Generally stated, the rule is that all documents prepared by public law or required by the nature of their offices are admissible as proof of the facts stated therein. See Greenbaum v. United States, 9 Cir., 80 F.2d 113, 126. The reason of the rule is that it would be burdensome and inconvenient to call public officials to appear in the myriad cases in which their testimony might be required in a court of law, and that records and reports prepared by such officials in the course of their duties are generally trustworthy. Wong Wing Foo v. McGrath, 9 Cir., 196 F.2d 120; 5 Wigmore on Evidence, §§ 1631, 1632 (3rd Ed.).
Since the official documents are a substitute for the personal appearance of the official in court, it is generally held that such documents, to be admissible, must concern matters to which the official could testify if he were called to the witness stand. Vanadium Corp. of America v. Fidelity & Deposit Co. of Maryland, supra, 159 F.2d at page 109; 5 Wigmore on Evidence, 1635 (3rd Ed.). Thus, this circuit and most of the other circuits which have passed on the question have held that the facts stated in the document must have been within the personal knowledge and observation of the recording official or his subordinates, and that reports based upon general investigations and upon information gleaned second hand from random sources must be excluded. Greenbaum v. United States, 9 Cir., supra, 80 F.2d at page 126; Vanadium Corp. of America v. Fidelity & Deposit Co. of Maryland, 2 Cir., supra; United States v. Grayson, 2 Cir., supra; Gilbert v. Gulf Oil Corp., 4 Cir., 175 F.2d 705; Long v. United States, 4 Cir., 59 F.2d 602; Gilmore v. United States, 5 Cir., 93 F.2d 774; Connecticut Mutual Life Ins. Co. v. Lanahan, 6 Cir., 112 F.2d 375; Third Nat. Bank Trust Co. v. United States, 6 Cir., 53 F.2d 599; cf. Franklin v. Skelly Oil co., 10 Cir., 141 F.2d 568, 153 A.L.R. 156; United States v. International Harvester Co., 274 U.S. 693, 703, 47 S.Ct. 748, 71 L.Ed. 1302; see also 5 Wigmore on Evidence, § 1635 (3rd Ed.).1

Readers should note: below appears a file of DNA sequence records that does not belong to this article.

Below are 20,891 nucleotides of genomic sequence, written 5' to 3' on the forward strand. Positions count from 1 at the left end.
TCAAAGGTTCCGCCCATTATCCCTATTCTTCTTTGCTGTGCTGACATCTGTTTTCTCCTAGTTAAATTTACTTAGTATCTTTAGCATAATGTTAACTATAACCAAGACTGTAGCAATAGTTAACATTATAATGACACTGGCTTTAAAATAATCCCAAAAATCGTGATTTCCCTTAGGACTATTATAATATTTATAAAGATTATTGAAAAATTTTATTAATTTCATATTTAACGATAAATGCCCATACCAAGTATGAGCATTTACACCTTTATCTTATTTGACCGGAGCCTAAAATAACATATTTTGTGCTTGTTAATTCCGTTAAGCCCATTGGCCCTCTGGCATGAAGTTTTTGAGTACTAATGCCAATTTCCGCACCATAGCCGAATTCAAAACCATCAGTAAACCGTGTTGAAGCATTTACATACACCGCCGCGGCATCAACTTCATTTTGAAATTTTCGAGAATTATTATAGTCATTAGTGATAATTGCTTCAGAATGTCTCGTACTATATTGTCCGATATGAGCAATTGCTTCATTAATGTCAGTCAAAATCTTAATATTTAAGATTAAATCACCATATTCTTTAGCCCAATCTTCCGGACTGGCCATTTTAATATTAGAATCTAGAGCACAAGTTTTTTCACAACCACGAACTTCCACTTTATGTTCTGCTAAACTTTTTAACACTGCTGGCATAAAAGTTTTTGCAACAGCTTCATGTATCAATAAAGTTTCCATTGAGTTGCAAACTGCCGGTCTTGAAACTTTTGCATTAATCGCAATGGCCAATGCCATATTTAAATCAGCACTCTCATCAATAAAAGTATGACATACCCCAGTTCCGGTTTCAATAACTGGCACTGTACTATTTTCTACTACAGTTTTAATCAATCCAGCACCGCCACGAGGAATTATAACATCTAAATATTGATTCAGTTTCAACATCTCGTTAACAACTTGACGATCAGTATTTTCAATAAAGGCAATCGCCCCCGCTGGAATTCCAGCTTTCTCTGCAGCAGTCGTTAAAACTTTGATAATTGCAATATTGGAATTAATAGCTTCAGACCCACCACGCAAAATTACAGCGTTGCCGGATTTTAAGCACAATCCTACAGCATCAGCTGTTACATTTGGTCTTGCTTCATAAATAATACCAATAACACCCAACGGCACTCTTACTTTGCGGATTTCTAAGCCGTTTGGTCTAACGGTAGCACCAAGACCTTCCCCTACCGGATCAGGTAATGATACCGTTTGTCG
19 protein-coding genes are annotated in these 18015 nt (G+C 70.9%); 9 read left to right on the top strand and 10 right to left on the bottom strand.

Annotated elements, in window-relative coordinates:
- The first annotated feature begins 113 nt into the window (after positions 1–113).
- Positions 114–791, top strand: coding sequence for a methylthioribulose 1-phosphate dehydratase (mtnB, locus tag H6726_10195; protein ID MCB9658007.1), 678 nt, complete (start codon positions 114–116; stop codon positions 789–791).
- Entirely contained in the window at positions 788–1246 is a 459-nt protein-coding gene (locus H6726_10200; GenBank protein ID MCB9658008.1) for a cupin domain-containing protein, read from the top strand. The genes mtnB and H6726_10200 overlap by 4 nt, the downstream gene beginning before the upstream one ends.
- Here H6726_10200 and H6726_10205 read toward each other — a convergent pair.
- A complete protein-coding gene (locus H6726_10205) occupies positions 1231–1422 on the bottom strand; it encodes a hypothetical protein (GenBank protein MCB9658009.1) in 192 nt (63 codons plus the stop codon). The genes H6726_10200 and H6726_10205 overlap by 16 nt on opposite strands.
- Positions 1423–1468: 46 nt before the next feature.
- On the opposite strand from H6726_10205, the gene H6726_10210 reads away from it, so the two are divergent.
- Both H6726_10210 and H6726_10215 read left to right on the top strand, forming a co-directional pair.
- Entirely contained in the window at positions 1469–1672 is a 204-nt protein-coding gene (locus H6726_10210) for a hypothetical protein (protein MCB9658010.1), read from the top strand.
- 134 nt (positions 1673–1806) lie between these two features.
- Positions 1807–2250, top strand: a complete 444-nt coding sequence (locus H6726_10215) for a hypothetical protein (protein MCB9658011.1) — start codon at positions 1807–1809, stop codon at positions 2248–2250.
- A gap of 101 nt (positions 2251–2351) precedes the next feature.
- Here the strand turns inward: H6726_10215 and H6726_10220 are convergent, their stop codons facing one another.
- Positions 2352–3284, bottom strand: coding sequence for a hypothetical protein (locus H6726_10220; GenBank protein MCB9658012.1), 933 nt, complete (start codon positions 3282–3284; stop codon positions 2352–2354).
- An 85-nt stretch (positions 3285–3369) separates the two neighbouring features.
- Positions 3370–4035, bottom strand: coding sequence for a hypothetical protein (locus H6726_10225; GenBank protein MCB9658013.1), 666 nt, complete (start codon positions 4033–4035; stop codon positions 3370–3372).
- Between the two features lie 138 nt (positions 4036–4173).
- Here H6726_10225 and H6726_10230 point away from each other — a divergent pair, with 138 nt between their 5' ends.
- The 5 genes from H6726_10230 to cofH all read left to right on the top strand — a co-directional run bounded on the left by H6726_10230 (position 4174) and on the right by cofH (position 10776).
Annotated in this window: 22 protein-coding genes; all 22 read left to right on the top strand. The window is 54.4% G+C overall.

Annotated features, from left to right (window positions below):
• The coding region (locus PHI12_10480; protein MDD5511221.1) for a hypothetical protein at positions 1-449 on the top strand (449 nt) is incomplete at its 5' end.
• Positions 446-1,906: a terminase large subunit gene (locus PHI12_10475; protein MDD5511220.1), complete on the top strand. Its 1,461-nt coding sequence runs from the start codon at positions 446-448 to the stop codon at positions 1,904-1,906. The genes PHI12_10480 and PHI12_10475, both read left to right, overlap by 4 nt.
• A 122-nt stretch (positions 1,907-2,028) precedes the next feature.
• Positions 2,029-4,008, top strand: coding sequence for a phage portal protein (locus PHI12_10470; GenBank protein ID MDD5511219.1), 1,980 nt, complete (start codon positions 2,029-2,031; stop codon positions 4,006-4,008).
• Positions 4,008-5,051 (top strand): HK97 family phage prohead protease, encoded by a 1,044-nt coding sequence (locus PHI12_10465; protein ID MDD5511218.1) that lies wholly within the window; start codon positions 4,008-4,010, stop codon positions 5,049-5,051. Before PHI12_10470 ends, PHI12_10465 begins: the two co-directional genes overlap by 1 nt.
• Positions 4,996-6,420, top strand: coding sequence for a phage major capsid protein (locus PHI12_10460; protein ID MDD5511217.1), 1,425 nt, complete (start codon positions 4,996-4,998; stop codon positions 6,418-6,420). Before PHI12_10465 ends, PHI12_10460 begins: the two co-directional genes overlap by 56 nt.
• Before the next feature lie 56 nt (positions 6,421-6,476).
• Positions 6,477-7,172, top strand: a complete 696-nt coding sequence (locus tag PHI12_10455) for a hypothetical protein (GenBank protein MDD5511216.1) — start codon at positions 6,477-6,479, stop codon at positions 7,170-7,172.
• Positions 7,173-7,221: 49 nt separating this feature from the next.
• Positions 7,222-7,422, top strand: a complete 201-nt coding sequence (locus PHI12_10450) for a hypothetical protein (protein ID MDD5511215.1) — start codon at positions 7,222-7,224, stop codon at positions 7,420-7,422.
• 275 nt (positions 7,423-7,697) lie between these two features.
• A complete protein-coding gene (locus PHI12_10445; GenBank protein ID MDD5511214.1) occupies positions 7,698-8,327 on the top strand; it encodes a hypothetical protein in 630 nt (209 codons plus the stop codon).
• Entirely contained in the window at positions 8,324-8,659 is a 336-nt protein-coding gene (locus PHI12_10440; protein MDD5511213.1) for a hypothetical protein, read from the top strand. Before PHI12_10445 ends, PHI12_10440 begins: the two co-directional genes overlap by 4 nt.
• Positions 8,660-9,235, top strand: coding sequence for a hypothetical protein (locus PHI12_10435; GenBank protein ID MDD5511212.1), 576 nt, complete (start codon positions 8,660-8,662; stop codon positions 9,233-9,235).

The documents in Government Exhibit 55 may be divided into two groups. The first group consists of the documents prepared by persons and firms outside the public agency concerned- the statements and affidavits of Mrs. Foote, Mrs. Olender and the five banks. The second group consists of the records and reports prepared by investigators and officials of the Fresno County Public Welfare Department.
The documents in the first group were clearly outside the official documents rule. They were not prepared by public officials pursuant to the duties of their offices. They were simply statements of private individuals and firms to the Welfare Department in aid of an investigation of Mrs. Foote's financial needs. We were confronted with a similar problem in the recent case of Wong Wing Foo v. McGrath, supra. In that case the government sought to introduce sworn testimony given by a witness before a Board of Special Inquiry of the Immigration Department on the ground that the transcript of the proceeding was a part of the 'official records' of a government agency. After a discussion of the policy of the official documents rule, we held that the recorded testimony did not come within it, since it was not a statement by a public official pursuant to the duties of his office. That case is controlling here. Since the recorded testimony of an individual before a quasi-judicial tribunal is not admissible, then a fortiori the assorted forms, reports and affidavits of private individuals and firms here in issue, given in the course of an informal administrative inquiry into a person's finances, are not.